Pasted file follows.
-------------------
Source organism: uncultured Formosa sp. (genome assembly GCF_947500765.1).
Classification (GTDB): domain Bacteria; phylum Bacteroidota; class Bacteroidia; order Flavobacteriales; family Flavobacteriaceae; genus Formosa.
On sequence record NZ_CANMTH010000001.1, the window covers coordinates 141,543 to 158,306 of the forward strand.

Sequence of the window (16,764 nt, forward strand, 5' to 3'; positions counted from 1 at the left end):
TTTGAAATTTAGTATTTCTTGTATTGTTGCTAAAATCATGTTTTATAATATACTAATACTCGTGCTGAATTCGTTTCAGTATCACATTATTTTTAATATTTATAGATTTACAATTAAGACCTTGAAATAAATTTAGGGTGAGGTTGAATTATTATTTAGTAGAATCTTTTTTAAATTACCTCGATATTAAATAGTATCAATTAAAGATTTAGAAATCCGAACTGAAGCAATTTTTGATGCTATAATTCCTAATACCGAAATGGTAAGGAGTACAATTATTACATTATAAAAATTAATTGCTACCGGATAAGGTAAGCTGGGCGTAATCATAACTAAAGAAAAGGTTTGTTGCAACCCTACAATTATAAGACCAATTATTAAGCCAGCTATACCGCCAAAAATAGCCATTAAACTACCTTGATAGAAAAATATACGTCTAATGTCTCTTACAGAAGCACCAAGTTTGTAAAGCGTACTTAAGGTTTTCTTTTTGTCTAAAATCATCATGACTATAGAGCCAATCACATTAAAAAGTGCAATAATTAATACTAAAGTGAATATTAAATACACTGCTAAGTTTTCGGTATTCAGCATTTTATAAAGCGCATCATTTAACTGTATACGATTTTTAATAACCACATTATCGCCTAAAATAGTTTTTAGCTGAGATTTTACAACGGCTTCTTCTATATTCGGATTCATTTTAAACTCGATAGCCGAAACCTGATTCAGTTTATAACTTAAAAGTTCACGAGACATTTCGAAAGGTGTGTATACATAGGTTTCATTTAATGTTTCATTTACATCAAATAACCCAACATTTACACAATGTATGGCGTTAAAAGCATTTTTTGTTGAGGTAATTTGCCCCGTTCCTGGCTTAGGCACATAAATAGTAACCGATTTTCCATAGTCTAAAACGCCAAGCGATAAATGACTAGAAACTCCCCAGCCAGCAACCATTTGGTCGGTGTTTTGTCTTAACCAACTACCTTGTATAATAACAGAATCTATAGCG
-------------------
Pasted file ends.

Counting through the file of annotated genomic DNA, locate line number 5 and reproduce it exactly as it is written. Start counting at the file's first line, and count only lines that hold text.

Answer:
TTTGAAATTTAGTATTTCTTGTATTGTTGCTAAAATCATGTTTTATAATATACTAATACTCGTGCTGAATTCGTTTCAGTATCACATTATTTTTAATATTTATAGATTTACAATTAAGACCTTGAAATAAATTTAGGGTGAGGTTGAATTATTATTTAGTAGAATCTTTTTTAAATTACCTCGATATTAAATAGTATCAATTAAAGATTTAGAAATCCGAACTGAAGCAATTTTTGATGCTATAATTCCTAATACCGAAATGGTAAGGAGTACAATTATTACATTATAAAAATTAATTGCTACCGGATAAGGTAAGCTGGGCGTAATCATAACTAAAGAAAAGGTTTGTTGCAACCCTACAATTATAAGACCAATTATTAAGCCAGCTATACCGCCAAAAATAGCCATTAAACTACCTTGATAGAAAAATATACGTCTAATGTCTCTTACAGAAGCACCAAGTTTGTAAAGCGTACTTAAGGTTTTCTTTTTGTCTAAAATCATCATGACTATAGAGCCAATCACATTAAAAAGTGCAATAATTAATACTAAAGTGAATATTAAATACACTGCTAAGTTTTCGGTATTCAGCATTTTATAAAGCGCATCATTTAACTGTATACGATTTTTAATAACCACATTATCGCCTAAAATAGTTTTTAGCTGAGATTTTACAACGGCTTCTTCTATATTCGGATTCATTTTAAACTCGATAGCCGAAACCTGATTCAGTTTATAACTTAAAAGTTCACGAGACATTTCGAAAGGTGTGTATACATAGGTTTCATTTAATGTTTCATTTACATCAAATAACCCAACATTTACACAATGTATGGCGTTAAAAGCATTTTTTGTTGAGGTAATTTGCCCCGTTCCTGGCTTAGGCACATAAATAGTAACCGATTTTCCATAGTCTAAAACGCCAAGCGATAAATGACTAGAAACTCCCCAGCCAGCAACCATTTGGTCGGTGTTTTGTCTTAACCAACTACCTTGTATAATAACAGAATCTATAGCG